Dani Shapiro
August 10, 2012

On Reasons

“Stories seem to say everything happens for a reason, and I want to say, no it doesn’t.”  These words from David Shields recently stood out for me, as I’ve been mulling over the reasons why my work, for the past number of years, has grown more and more fragmented.  I’ve been less interested in traditional narratives, but instead, have found myself––in Devotion, in a new essay called “Evil Tongue” that will be coming out here, and in my new book, Still Writing––writing in a puzzle-like, mosaic structure in which the white space between pieces, the juxtaposition of this piece against that, are part of the story itself.  Why?  I’ve been wondering.  Especially when my novels, up to this point, have tended toward traditional narrative.  What’s going on?

The more I live, the more I find myself conscious both of pattern and of randomness.  Of senselessness, and the need to impose order on what otherwise feels chaotic, a jumble, like hundreds of pieces of a complicated puzzle strewn all over the floor.   We turn to the left, walking down the street, and run into an old friend–an encounter that changes the course of our day, or perhaps even the shape of our lives.  (Who knows?)  We turn left, walking down the street, and a piece of concrete falls from the roof of a building and slams… where?  If we’ve stopped to tie a shoelace, it falls a few yards in front of us.  If we’ve hurried, quickening our step, it falls… Well, you get my point.

I have a feeling that those of us who spend our days alone in our rooms working out stories on the page and in our heads obsess about the question of pattern and randomness.  On the idea of imposing reasons and order, thereby shaping events, creating a narrative out of the puzzle pieces.  In a story I once wrote called “Plane Crash Theory”, the couple at the center of the story neglects to buy carpeting for the stairs of their brownstone.  A babysitter slips on the stairs — and their baby is put in jeopardy.   Their financial irresponsibility, the wife’s decision to place a vase of flowers in an indentation near the top of the stairs (called, in one of those great gifts life hands writers sometimes, a “coffin”) — all of these are puzzle pieces.  That was a story that couldn’t have been written in a linear way.  One thing did not lead to the next, and the next… but in the mind of the wife, who narrates the story, they began to adhere to one another in a way that spelled disaster.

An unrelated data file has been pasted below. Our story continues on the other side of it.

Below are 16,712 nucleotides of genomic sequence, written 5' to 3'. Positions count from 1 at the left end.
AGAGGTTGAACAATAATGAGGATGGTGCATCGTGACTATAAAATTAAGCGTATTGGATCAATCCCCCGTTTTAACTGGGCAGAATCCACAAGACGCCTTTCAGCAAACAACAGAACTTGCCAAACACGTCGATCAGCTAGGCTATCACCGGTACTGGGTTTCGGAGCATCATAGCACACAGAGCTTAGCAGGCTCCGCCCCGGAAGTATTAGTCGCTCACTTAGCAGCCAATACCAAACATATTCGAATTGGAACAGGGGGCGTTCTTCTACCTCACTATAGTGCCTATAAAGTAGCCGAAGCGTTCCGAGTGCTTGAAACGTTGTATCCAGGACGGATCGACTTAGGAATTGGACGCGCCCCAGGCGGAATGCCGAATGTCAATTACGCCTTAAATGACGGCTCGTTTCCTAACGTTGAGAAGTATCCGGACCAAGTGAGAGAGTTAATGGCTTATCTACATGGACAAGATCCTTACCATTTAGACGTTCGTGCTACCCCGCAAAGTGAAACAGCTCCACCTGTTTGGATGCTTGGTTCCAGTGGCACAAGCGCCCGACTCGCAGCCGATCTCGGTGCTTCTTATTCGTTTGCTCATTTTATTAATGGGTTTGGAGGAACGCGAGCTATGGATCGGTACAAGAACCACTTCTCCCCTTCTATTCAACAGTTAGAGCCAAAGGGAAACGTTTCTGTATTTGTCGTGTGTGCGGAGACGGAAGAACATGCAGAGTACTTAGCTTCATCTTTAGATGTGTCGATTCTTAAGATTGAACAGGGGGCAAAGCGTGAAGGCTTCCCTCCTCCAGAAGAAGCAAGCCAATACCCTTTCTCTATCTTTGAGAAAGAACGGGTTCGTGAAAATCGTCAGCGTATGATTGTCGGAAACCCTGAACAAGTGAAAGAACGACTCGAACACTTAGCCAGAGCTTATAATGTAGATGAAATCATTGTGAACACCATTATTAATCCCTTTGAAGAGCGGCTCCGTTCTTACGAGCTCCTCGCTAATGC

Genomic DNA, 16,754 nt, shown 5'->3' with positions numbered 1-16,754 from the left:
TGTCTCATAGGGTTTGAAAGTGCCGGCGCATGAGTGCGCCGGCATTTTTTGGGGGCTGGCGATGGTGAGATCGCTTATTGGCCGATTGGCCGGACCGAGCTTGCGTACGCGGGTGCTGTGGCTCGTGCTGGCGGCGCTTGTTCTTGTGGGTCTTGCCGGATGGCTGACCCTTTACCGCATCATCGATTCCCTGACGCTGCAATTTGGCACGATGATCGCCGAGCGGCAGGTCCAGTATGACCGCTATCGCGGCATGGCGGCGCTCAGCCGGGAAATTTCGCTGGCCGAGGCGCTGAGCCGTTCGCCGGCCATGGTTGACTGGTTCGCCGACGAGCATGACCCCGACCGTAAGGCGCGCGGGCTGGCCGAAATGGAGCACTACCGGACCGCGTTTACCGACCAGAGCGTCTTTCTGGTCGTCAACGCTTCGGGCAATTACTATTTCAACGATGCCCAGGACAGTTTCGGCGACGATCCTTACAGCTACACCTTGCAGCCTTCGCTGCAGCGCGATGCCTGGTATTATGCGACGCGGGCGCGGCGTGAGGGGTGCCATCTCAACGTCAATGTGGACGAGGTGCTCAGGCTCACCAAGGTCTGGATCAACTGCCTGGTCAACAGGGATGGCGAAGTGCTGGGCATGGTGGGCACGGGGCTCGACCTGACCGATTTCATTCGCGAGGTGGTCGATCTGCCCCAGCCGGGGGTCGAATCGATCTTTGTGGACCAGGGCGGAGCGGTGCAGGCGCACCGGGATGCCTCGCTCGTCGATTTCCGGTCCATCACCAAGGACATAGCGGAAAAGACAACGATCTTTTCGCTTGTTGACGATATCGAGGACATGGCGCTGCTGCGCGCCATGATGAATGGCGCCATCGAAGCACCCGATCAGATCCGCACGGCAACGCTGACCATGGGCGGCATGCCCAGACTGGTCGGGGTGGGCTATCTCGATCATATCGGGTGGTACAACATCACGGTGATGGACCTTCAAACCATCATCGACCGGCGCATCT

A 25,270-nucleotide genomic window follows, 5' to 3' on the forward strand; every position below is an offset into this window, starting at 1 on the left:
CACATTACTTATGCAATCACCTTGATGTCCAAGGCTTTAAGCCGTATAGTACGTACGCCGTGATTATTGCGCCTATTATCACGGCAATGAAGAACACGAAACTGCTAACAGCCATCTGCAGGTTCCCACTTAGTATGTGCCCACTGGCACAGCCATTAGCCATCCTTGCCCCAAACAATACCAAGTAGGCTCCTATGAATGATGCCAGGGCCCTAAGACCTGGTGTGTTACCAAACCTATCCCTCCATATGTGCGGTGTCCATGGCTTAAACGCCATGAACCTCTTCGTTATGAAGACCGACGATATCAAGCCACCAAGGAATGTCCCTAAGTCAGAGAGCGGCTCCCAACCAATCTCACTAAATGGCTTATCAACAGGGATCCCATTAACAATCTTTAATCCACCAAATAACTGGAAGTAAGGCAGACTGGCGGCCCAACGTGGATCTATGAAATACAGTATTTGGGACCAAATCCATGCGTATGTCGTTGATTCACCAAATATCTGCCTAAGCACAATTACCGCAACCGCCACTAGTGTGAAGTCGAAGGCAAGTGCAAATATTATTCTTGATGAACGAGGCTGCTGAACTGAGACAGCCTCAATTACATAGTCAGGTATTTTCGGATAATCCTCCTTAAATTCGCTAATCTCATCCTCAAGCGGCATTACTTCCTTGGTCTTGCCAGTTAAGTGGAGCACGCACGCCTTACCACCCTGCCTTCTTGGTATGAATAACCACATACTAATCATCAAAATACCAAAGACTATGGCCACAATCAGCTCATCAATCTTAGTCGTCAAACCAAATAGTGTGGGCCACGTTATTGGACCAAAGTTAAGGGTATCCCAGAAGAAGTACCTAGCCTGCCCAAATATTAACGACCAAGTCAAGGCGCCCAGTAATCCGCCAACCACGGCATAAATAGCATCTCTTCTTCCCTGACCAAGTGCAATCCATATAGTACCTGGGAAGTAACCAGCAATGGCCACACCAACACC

I’ve just turned in Still Writing.  (I know… I buried that lede.  More on my new book later, but suffice it to say for now that I will no longer be able to say that I’m still writing Still Writing.)   And as I think of what’s next, once again I find myself drawn to the fragments, the shards, the great mystery and the desire––that obsession that I think we all share––to make sense out of this wild, improbable, accidental, singular life.